KURTZ: "CBS Evening News" with Katie Couric, good move?

ZURAWIK: Absolutely a good move. It may not fix the larger thing that Emily is talking about, the force of churn and change that's hitting the industry, but it's a great move. It's a good move for her, and it's a great move for CBS. And it's exactly what Sean McManus has said he was going to do.

KURTZ: The new president of CBS News.

ZURAWIK: Absolutely, when he -- the day he was picked, when we all talked to him, his -- his mantra was, I learned at the feet of Rune Arlidge, and one of the things you do is hire big-name talent, and I'm going to do it.

KURTZ: Well, we'll see if he can pull it off.

David Zurawik, Emily Rooney, we're out of time. Thanks very much for joining us.

coming up, another Novak in the CIA leak investigation. Our look at world of media news just ahead.


KURTZ: Checking now the latest in the world of media news, there is a new mystery about the other Novak in the CIA leaks investigation. As special prosecutor Patrick Fitzgerald weighs possible charges against White House aide Karl Rove, "TIME" magazine writer Viveca Novak has agreed to testify about a conversation she had last year with Rove's lawyer, her long-time friend, Robert Luskin.

"The Washington Post" quoted a source as saying Novak told him that Rove had discussed CIA operative Valerie Plame with her "TIME" colleague, Matt Cooper. A detail that Rove left out of his initial grand jury testimony.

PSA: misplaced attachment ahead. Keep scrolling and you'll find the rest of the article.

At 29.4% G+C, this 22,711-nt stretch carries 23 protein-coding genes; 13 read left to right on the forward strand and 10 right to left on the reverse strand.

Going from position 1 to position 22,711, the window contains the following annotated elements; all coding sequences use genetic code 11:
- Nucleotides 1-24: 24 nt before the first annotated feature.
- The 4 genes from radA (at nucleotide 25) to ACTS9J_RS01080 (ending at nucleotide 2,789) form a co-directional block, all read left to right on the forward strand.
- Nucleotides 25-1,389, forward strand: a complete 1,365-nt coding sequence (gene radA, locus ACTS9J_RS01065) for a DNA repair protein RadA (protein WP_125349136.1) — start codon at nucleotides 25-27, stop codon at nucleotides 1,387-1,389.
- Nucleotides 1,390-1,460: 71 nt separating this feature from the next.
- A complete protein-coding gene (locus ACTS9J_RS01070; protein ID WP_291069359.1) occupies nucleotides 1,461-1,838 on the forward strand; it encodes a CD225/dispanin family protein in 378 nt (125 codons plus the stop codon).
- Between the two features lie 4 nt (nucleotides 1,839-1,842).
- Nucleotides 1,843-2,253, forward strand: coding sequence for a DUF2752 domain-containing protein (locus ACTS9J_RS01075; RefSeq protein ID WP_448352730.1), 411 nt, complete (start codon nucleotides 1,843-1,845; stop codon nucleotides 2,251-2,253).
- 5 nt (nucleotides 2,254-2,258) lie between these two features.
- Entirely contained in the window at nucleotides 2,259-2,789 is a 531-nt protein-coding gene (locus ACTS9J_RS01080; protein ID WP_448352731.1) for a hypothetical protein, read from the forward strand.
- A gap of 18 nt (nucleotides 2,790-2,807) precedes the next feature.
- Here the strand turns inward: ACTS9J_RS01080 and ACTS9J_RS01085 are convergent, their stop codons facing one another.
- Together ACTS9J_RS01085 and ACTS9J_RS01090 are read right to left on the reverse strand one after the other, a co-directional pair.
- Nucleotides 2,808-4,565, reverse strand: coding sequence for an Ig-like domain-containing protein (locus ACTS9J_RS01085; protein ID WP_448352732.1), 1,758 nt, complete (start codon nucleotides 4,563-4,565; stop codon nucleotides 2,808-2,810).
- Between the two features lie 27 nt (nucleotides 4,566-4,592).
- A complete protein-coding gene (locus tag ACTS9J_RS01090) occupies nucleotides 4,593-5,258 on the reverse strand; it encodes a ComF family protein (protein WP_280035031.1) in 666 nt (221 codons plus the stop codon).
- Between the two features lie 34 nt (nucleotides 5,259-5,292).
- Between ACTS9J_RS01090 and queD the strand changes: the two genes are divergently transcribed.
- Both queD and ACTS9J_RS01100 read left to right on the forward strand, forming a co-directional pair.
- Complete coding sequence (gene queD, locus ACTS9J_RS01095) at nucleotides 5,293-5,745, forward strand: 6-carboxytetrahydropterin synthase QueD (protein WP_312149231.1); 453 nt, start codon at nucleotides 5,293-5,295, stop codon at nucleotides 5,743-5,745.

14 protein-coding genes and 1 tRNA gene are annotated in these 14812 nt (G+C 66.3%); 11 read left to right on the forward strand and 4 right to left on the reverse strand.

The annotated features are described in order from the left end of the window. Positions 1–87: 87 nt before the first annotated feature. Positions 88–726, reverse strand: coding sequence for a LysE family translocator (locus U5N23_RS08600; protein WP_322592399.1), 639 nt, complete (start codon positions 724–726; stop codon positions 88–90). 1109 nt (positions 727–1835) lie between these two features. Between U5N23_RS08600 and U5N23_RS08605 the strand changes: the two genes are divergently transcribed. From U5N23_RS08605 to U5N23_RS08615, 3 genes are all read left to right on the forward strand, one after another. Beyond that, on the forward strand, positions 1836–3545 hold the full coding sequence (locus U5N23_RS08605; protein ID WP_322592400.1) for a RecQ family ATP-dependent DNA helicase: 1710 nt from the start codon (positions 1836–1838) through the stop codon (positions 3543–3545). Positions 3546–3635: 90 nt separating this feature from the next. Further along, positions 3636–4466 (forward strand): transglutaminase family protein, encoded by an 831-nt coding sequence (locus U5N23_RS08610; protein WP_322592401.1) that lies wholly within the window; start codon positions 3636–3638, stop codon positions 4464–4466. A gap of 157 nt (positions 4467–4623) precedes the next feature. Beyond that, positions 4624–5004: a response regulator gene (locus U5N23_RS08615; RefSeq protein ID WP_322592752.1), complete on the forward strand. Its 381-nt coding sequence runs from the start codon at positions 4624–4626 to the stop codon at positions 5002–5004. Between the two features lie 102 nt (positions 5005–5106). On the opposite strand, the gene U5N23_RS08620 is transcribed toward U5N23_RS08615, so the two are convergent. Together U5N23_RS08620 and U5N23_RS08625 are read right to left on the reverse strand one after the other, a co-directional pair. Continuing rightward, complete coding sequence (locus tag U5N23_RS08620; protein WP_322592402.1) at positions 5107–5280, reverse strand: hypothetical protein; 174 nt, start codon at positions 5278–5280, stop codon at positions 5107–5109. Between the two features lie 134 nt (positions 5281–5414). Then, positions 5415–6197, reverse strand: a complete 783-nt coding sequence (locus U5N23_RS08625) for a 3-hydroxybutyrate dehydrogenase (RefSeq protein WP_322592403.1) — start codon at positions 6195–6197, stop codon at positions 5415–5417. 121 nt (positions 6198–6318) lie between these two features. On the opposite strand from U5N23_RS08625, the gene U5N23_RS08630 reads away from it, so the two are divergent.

Was Novak blowing Cooper's confidential source? "TIME" managing editor Jim Kelly told "The Post," "There is no way that Viveca Novak knowingly, wittingly gave up a confidential source to Robert Luskin."

And "U.S. News & World Report" is fast becoming the incredible shrinking magazine. In the latest round of layoffs, chief political correspondent Roger Simon and now veteran conservative columnist John Leo have been let go, though Leo will blog for the Web site. The magazine, owned by Mort Zuckerman, has also laid off three photo staffers and is now pulling out of White House photo pool, leaving the rotating coverages to rivals "TIME" and "Newsweek."

When we come back, how "TIME" magazine is promising to make you famous.


KURTZ: Ever want to see your face in Times Square? "TIME" magazine is promising to display, at least briefly, the first 50,000 photos it receives, your face, right here before unveiling its person of the year. Talk about your 15 seconds of fame. What a publicity stunt.

And I bet there'll be no shortage of takers.

Well, that's it for this edition of RELIABLE SOURCES.

I'm Howard Kurtz. Join us again next Sunday morning, 10:00 a.m. Eastern, for another critical look at the media.